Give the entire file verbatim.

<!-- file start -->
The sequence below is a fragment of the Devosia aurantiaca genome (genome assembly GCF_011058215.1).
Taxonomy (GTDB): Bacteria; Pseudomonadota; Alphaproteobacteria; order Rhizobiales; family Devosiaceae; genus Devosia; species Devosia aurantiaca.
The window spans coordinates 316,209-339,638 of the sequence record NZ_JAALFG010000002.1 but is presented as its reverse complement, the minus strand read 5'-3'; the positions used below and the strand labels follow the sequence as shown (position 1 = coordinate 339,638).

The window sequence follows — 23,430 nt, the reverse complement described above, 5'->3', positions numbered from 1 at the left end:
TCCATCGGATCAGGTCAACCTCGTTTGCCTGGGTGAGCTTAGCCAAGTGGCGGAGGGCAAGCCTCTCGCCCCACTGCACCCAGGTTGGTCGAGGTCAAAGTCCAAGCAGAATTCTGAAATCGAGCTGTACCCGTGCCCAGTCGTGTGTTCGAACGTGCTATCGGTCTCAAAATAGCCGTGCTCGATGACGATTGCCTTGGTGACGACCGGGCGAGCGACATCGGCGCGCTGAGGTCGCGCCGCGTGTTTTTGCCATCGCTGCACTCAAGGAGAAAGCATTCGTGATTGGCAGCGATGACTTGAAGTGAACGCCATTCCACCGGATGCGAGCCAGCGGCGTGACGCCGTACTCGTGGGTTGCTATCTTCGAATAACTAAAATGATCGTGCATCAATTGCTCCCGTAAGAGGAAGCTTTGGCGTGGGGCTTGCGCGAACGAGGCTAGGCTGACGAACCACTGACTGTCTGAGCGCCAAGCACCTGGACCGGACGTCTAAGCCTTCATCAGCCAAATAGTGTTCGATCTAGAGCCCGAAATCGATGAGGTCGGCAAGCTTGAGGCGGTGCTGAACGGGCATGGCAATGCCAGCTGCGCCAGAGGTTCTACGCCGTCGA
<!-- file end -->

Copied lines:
The sequence below is a fragment of the Devosia aurantiaca genome (genome assembly GCF_011058215.1).
Taxonomy (GTDB): Bacteria; Pseudomonadota; Alphaproteobacteria; order Rhizobiales; family Devosiaceae; genus Devosia; species Devosia aurantiaca.
The window spans coordinates 316,209-339,638 of the sequence record NZ_JAALFG010000002.1 but is presented as its reverse complement, the minus strand read 5'-3'; the positions used below and the strand labels follow the sequence as shown (position 1 = coordinate 339,638).

The window sequence follows — 23,430 nt, the reverse complement described above, 5'->3', positions numbered from 1 at the left end:
TCCATCGGATCAGGTCAACCTCGTTTGCCTGGGTGAGCTTAGCCAAGTGGCGGAGGGCAAGCCTCTCGCCCCACTGCACCCAGGTTGGTCGAGGTCAAAGTCCAAGCAGAATTCTGAAATCGAGCTGTACCCGTGCCCAGTCGTGTGTTCGAACGTGCTATCGGTCTCAAAATAGCCGTGCTCGATGACGATTGCCTTGGTGACGACCGGGCGAGCGACATCGGCGCGCTGAGGTCGCGCCGCGTGTTTTTGCCATCGCTGCACTCAAGGAGAAAGCATTCGTGATTGGCAGCGATGACTTGAAGTGAACGCCATTCCACCGGATGCGAGCCAGCGGCGTGACGCCGTACTCGTGGGTTGCTATCTTCGAATAACTAAAATGATCGTGCATCAATTGCTCCCGTAAGAGGAAGCTTTGGCGTGGGGCTTGCGCGAACGAGGCTAGGCTGACGAACCACTGACTGTCTGAGCGCCAAGCACCTGGACCGGACGTCTAAGCCTTCATCAGCCAAATAGTGTTCGATCTAGAGCCCGAAATCGATGAGGTCGGCAAGCTTGAGGCGGTGCTGAACGGGCATGGCAATGCCAGCTGCGCCAGAGGTTCTACGCCGTCGA